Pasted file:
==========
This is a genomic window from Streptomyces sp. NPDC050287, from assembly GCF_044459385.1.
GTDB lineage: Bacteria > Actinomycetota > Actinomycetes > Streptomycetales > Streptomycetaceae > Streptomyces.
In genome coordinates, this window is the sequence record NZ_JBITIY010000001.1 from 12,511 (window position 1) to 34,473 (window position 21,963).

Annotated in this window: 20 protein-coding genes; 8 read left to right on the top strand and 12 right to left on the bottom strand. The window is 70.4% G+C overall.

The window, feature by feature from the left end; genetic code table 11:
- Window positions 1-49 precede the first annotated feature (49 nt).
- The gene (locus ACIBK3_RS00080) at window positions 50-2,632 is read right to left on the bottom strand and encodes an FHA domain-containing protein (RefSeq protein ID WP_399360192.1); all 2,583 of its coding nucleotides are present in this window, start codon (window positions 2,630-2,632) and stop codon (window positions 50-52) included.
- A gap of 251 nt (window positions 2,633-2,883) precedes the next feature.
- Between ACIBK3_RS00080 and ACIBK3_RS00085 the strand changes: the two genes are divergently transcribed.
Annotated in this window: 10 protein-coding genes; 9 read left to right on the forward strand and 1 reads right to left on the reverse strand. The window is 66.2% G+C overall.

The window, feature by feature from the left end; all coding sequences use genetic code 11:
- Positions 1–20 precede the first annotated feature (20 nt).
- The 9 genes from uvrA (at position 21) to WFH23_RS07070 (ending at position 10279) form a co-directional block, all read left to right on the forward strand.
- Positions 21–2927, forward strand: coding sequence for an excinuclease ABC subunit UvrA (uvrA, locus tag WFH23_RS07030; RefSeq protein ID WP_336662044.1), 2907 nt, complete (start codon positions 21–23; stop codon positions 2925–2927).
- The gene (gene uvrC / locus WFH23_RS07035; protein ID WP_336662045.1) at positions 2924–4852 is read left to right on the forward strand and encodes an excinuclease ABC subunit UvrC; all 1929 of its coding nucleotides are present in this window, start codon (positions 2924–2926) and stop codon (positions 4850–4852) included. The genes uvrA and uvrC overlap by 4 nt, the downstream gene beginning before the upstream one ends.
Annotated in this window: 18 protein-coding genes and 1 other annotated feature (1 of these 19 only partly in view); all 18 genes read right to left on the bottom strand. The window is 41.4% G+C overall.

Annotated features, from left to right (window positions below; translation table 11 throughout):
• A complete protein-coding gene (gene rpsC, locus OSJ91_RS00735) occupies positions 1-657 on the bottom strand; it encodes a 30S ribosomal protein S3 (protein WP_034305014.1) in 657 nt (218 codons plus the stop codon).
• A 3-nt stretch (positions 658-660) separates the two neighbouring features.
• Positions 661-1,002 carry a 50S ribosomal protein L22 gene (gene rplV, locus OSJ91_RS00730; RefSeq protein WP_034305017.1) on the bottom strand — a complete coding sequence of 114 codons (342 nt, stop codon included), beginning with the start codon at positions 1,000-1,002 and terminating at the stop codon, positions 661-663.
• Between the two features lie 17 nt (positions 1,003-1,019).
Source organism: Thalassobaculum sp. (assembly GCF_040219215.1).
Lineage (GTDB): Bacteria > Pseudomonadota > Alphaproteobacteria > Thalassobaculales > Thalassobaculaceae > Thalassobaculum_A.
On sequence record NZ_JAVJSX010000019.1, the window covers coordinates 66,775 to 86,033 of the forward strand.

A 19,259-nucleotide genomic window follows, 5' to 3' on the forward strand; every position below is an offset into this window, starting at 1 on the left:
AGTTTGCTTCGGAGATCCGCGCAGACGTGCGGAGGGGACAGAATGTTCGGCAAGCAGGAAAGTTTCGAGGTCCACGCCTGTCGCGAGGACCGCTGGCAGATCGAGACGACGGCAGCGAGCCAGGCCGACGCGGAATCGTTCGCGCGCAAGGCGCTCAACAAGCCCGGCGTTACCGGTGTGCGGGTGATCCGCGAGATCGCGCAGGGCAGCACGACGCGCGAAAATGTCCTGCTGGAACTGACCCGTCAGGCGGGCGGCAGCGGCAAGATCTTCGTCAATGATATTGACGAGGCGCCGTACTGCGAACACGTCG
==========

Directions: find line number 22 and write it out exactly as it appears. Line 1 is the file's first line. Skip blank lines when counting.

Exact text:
Source organism: Thalassobaculum sp. (assembly GCF_040219215.1).